If there is a silver lining to all of this, it’s the fact that drought-stricken water resources will eagerly drink up the coming snowmelt from record level snowpacks in the high country. Trout streams should benefit from higher and colder flows, parched vegetation should recover, antler growth could be tremendous this year, and record drought has been eliminated, or significantly reduced, for now.

Take, for instance, the Great Salt Lake near Salt Lake City, Utah, which only a few months ago was in dire straits around Thanksgiving. “Last fall the lake was at its all-time low level, so we were looking at two-thirds of the lake bed being exposed,” said Ben Abbott, a Brigham Young University hydrology and ecology professor, in a report by Salt Lake City’s ABC 4 television news channel.

But now, after record snowfalls in the Wasatch Mountains that were so over the top that ski lodges that had to keep skiers and guests in basement areas as avalanche control efforts went on outside, the parched natural lake has risen an amazing three feet in just the past few months. And with high country snowmelt beginning to flood its way downhill, there’s more to come. “The estimates that I’ve seen range from two to four additional feet that we might see the lake level go up,” said Abbott in the ABC 4 news report. That was not good news for wildlife in parts of Utah, where winterkill losses are staggering in some places. While there’s no talk of tag reductions just yet, that could be forthcoming in a historic winter that hasn’t been seen in the Beehive State since the early 1980s.

Photo courtesy of Rachael Gonzalez

In Wyoming, the news is equally bad and this winter has been horrifically harsh, if not outright historic, with snowfall and cold being relentless, even into the current spring. On April 5, heavy snowfall and cold slammed Wyoming again and Wyoming News Now reported that Casper broke two records set back in the infamous winter of 1982. According to the National Weather Service in that report, the first record happened when Casper received 26.7-inches of snow on Monday, April 3, which broke the previous daily snowfall record of 24.3-inches. The second record came when 31.3-inches of snow in the two-day storm broke the biggest snowstorm tally in Casper, eclipsing the previous 40-year old record by more than four-inches. And in the nearby mountains, as much as 40 inches fell.

As has been noted, this has been a terrible winter for wildlife across the West and the Cowboy State Daily news site called wildlife losses in Wyoming “catastrophic” in one report. It was also noted that Wyoming Game and Fish Department officials continue to discuss how to address these losses and that Gov. Mark Gordon can make emergency adjustments all the way to the start of fall hunting seasons.

The situation is so dire in some places that just days ago, Cowboy State Daily columnist Bill Sniffin talked about the horrific winterkill and told of stories out of several Wyoming counties that had piled up antelope carcasses and were still counting losses from decimated mule deer herds. He went as far as to opine that while no official estimate was out there, he couldn't help but wonder if as many as 100,000 antelope, maybe even upwards of 200,000 antelope, had been potentially killed this winter.

Again, that number is not an official one, but its worth pointing out that Sniffin lives there and is close to the pulse of what is happening in his home state of Wyoming. With key meetings looming in Wyoming, some reports indicate that antelope tags could see a 50-percent or greater reduction in some areas. Sniffin notes that changes are likely. "The Game and Fish Commission is already cancelling many hunting seasons and curtailing a bunch of others," wrote Sniffin. "It’s good to see that a whole bunch of Wyoming hunters are voluntarily not seeking hunting licenses this year for many types of game. It is going to take several nice winters to get these herds built back up."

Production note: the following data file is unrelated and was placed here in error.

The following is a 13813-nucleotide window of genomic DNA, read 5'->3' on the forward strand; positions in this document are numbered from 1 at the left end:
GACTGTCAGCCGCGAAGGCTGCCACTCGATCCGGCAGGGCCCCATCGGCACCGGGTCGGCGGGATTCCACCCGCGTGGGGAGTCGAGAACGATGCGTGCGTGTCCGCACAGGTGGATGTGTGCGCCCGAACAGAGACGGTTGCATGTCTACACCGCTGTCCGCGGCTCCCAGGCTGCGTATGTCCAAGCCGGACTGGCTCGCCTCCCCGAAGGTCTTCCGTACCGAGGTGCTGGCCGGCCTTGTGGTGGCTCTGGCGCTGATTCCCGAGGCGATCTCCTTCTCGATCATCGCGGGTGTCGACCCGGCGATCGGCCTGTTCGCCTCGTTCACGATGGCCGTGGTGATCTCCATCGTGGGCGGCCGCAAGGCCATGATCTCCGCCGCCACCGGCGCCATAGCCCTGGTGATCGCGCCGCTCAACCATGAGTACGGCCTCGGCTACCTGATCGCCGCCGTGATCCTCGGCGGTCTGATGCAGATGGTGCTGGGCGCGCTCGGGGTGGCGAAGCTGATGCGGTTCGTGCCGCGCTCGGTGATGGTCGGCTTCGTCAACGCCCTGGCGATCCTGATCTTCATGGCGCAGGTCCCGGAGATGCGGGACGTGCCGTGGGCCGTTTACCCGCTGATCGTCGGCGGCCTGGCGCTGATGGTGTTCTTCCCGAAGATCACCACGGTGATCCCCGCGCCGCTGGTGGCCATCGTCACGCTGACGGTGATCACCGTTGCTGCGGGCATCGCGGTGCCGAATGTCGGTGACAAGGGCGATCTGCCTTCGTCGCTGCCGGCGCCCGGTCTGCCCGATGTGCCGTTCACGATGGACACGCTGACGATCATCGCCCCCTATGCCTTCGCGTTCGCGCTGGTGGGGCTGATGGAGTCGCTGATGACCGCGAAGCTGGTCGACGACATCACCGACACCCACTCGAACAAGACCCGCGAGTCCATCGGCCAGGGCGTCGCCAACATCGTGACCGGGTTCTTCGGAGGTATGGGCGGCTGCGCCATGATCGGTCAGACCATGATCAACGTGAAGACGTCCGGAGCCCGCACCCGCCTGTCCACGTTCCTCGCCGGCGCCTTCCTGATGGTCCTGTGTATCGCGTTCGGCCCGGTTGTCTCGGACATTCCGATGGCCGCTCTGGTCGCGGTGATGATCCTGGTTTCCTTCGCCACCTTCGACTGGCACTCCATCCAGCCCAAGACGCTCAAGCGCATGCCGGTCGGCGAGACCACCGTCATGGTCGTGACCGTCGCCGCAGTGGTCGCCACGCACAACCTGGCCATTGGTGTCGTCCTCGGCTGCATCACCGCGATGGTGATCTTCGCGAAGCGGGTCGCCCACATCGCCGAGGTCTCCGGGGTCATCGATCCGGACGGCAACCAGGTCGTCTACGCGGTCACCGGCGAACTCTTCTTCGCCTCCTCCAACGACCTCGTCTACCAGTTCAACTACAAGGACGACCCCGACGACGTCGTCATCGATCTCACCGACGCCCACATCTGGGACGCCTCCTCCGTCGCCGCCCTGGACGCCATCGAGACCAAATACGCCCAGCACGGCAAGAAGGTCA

Wyoming resident Guy Eastman, a media personality and show host on Outdoor Channel’s Eastman’s Hunting TV, painted a stark picture too in a recent Cowboy State Daily story. He noted in that story that in the core of Wyoming's best antelope habitat, areas around Baggs and in the Rawlins-Red Desert region, wildlife managers could see antelope losses ranging between 50 and 80 percent and losses of mule deer possibly being in the 50 percent range.

"Those are the most premier antelope herds in the entire world," Eastman is quoted in the story. "From a wildlife perspective, in those respective species, antelope and mule deer, it's a catastrophic loss for the entire North American continent when you're talking about herds that are that prestigious." He added that if the potential numbers cited above prove to be true, these are wildlife losses on a scale that most hunters have never seen in their lifetimes.

And with the prospect of even more springtime snowfall through April and into May, this story is fluid and not done yet. Expect to see more news about steep losses among big game species in more western states, and with it, more stories of wildlife managers scrambling to figure out how to address such catastrophic losses this year and beyond.

It’s also worth noting that there will certainly be effects on other wildlife species hunted by readers of Petersen’s Hunting. In the mountain foothills and prairie country of western states and the upper Great Plains, upland birds like pheasants, sharptails, sage grouse, and Hungarian partridge may have suffered big losses too in the relentless snow and cold.

Waterfowl will undoubtedly benefit as they begin to arrive in the Prairie Pothole Country and find nesting conditions more to their liking this year in some spots across the northern U.S. and southern Canada, and that could result in a better fall flight later this year. But upland bird hunters and their wide-ranging bird dogs could find more difficult wingshooting prospects come September, October, and November.

The news is sobering in many places, and only time will tell the full story that is still developing in many places. So throughout the spring and into this summer and fall, stay tuned here at Petersen’s Hunting as we work to keep you informed about the infamous winter of 2022-23 and the effects that it will bring to us all as the rest of the year unfolds.